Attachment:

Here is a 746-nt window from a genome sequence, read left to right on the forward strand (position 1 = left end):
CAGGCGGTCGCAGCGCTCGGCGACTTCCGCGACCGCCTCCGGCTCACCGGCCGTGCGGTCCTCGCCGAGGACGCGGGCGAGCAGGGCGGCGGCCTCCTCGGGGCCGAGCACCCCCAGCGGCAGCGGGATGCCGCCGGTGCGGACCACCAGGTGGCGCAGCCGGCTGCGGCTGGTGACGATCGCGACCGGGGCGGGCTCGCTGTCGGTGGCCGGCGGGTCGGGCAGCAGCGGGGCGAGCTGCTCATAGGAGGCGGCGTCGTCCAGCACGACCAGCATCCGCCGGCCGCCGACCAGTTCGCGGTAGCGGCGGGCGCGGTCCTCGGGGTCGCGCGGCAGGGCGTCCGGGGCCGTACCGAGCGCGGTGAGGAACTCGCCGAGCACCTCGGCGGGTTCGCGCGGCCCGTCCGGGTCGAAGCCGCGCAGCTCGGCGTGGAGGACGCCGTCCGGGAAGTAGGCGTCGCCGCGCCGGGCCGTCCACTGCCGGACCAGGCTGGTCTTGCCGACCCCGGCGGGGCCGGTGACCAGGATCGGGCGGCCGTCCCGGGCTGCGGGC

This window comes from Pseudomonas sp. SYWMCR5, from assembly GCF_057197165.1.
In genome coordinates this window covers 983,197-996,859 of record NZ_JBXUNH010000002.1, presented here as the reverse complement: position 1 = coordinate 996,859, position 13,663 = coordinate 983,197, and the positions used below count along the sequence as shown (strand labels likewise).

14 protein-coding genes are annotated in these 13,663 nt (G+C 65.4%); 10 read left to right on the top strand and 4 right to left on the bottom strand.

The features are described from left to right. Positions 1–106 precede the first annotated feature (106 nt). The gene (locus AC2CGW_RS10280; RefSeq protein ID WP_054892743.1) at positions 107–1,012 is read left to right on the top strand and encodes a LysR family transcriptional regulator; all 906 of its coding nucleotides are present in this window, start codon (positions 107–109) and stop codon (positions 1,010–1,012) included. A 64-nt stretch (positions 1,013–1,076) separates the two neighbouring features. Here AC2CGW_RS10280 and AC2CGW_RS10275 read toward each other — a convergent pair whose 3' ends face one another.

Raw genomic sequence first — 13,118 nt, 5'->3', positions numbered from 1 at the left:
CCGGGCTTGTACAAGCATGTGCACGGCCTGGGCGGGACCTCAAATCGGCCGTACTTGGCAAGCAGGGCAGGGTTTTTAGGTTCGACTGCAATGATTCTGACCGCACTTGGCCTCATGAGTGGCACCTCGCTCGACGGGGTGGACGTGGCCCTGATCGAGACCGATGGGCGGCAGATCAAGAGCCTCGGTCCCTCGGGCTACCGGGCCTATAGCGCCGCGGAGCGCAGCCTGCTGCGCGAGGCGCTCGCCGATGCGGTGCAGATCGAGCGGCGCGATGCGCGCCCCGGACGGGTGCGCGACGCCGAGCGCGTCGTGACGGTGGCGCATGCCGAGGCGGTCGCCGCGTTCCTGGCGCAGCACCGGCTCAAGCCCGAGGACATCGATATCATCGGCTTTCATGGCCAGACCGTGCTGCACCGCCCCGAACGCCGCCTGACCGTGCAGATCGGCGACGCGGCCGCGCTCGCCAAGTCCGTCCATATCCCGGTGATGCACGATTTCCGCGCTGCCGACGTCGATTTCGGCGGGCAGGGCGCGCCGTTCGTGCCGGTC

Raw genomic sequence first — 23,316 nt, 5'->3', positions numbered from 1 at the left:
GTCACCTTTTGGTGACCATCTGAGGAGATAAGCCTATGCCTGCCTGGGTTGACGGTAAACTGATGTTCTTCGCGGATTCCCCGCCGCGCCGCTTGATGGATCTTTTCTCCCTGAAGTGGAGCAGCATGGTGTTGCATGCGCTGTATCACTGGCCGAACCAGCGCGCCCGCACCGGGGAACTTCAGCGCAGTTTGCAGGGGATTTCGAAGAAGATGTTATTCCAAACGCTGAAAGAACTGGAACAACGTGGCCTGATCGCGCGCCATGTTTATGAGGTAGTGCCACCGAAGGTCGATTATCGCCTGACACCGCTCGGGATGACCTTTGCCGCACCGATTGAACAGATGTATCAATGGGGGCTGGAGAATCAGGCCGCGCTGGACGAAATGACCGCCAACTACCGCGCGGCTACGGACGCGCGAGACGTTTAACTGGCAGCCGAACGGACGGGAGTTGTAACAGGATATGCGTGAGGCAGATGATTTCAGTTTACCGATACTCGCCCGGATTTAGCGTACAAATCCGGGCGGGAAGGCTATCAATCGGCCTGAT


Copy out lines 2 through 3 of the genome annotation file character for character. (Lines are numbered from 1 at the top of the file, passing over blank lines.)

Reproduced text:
CAGGCGGTCGCAGCGCTCGGCGACTTCCGCGACCGCCTCCGGCTCACCGGCCGTGCGGTCCTCGCCGAGGACGCGGGCGAGCAGGGCGGCGGCCTCCTCGGGGCCGAGCACCCCCAGCGGCAGCGGGATGCCGCCGGTGCGGACCACCAGGTGGCGCAGCCGGCTGCGGCTGGTGACGATCGCGACCGGGGCGGGCTCGCTGTCGGTGGCCGGCGGGTCGGGCAGCAGCGGGGCGAGCTGCTCATAGGAGGCGGCGTCGTCCAGCACGACCAGCATCCGCCGGCCGCCGACCAGTTCGCGGTAGCGGCGGGCGCGGTCCTCGGGGTCGCGCGGCAGGGCGTCCGGGGCCGTACCGAGCGCGGTGAGGAACTCGCCGAGCACCTCGGCGGGTTCGCGCGGCCCGTCCGGGTCGAAGCCGCGCAGCTCGGCGTGGAGGACGCCGTCCGGGAAGTAGGCGTCGCCGCGCCGGGCCGTCCACTGCCGGACCAGGCTGGTCTTGCCGACCCCGGCGGGGCCGGTGACCAGGATCGGGCGGCCGTCCCGGGCTGCGGGC

This window comes from Pseudomonas sp. SYWMCR5, from assembly GCF_057197165.1.